and other post-war expenses.
The Senate previously had passed
the bill in form to earmark $10,000,-
000 as the start of a $35,000,000 fund.
Today's House vote was 95 to 0, and
the measure now returns to the' Sen-



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$1.00 per 15-word insertion for
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Contract Rates on Request
Driveway gravel, washed pebbles.
Killins Gravel Co., phone 7112.
TYPEWRITERS of all makes. Of-
fice and portable models. Bought,
rented, repaired. Student and Of-
fice Supplies. O. D. Morrill, 314
South State St. Phone 6615.
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decorated, near Intramural Bldg.
Wish care of furnace as part pay-
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GIRL graduate student wishing quiet
room and bath in private residence
Phone 9682.

LAUNDRY - 2-1044. Sox darne~d.
Careful work at low price.
LOST-Black Sheaffer lifetime pen
in or near Follett's Bookstore. Re-
ward. Call 2-2521, Ext. 318.
MISS ALLEN-Experienced typist;
408 S. Fifth Ave. Phone.2-2935.
WANTED: Male student to work at
University Hospital six evenings
per week. 7-11. 51 cents per hour.
WANTED-Waiters and dishwashers.
Good meals for few hours' work,
daily. See Miss Steele at Health
MEN and WOMEN to assist in wait-
ing table for two meals. Small
compensation and meals. Sorority,
2-3119, 407 N. Ingalls.
HELP WANTED: Male or Female.
Full or part time. Knowledge of
typing desirable. State Street
Store. Answer fully Box 63, Mich-
igan Daily.
STUDENTS part time or full time
jobs now available in cigar, candy
and soda departments. Apply in
person to Mr. Johnson at Cunning-
ham's 226 So. Main.

How to enjoy

for an



shortages in state hospitals, especially Bills were introduced in the House
the Ypsilanti State Hospital, has today to prohibit the sale of beer as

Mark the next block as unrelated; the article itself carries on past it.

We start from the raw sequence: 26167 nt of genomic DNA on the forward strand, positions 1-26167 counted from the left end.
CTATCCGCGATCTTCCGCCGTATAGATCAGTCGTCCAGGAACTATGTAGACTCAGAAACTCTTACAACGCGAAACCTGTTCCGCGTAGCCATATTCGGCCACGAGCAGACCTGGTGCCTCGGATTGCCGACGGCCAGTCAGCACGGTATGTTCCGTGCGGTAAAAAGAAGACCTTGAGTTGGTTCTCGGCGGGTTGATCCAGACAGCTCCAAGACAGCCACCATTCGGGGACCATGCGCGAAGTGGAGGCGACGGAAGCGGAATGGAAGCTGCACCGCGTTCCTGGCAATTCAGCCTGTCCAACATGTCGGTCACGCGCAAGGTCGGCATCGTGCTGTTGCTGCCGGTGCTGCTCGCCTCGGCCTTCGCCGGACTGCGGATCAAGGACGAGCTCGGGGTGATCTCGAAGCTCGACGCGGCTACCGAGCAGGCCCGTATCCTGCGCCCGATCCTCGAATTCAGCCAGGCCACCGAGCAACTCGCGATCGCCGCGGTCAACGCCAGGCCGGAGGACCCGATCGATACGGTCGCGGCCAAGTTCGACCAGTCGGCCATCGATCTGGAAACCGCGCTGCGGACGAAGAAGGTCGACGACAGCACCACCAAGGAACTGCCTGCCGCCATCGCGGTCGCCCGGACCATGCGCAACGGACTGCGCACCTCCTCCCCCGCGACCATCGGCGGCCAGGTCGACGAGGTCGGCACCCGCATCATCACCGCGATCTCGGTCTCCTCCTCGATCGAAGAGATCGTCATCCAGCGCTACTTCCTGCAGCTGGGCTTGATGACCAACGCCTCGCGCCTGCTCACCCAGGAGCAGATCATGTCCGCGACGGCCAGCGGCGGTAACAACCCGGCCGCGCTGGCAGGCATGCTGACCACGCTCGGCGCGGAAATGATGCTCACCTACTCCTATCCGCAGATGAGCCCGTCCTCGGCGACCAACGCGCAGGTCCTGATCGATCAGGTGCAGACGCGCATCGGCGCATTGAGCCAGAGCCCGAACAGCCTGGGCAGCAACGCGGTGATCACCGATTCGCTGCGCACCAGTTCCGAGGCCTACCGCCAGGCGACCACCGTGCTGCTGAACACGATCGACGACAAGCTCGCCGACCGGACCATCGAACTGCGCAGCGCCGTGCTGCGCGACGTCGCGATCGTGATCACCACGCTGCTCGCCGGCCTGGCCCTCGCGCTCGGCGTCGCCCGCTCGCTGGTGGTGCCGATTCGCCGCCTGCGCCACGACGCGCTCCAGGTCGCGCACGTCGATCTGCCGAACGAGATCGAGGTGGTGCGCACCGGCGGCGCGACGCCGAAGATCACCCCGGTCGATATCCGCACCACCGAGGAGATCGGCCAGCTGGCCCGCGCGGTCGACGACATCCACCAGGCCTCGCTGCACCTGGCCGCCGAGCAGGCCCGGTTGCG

been withdrawn by interested par- well as hard liquor on Sunday and to
ties," it was disclosed by the state give "good conduct" reductions of
military department today. sentence to persons serving sentences
The announcenerit said the War in county jails.
Department has been notified of this SMOKE IN YOUR EYES
change. Spokesmen for labor unionsS
several months ago expressed oppo- WASHINGTON, Feb. 10.- UP)-
sition to the plan which resulted in Americans smoked 235,840,459;145
its abandonment by the War De- cigarets last year. The Internal Reve-
partment. nue Bureau said so today.



Week Days 25c to 5 P.M.
Continuous from 1 P.M.
*P ,"

HERE! Day or Night
"Boom Town. D. C."

Spending your money for War Bonds is just like
eating your cake and having it, too.. . because you
get every dollar back again, with intervstWar Bonds
give you the pleasure of spending youri money
TWICE-once to help buy Victory, and later to
purchase all the things you will enjoy when peace
comes again to the world
Today, your money is urgeidly 1ced d on ithe fight-
ing front-to arm our soldiers with t11 weapons
they need, to provide planes and tanks and guns
and ships and the thousands of other materials of
war. Tomorrow, the dollars you have invested in
freedom will come back to you, to be used again
for your personal wants and to btuy new electrical
conveniences and contforts for your Bole. Ont of
this war will come a new age of electrical living-
and your War Savings Bonds can be uised to claim
your share o~f it.
Buy War Bonds today-buy all you possibAy can, to
help speed Victory.

BANG goes
the Professor's
heart when this
bubble dancer
starts bouncn'
him around!


F ovl- 'w --N UUU J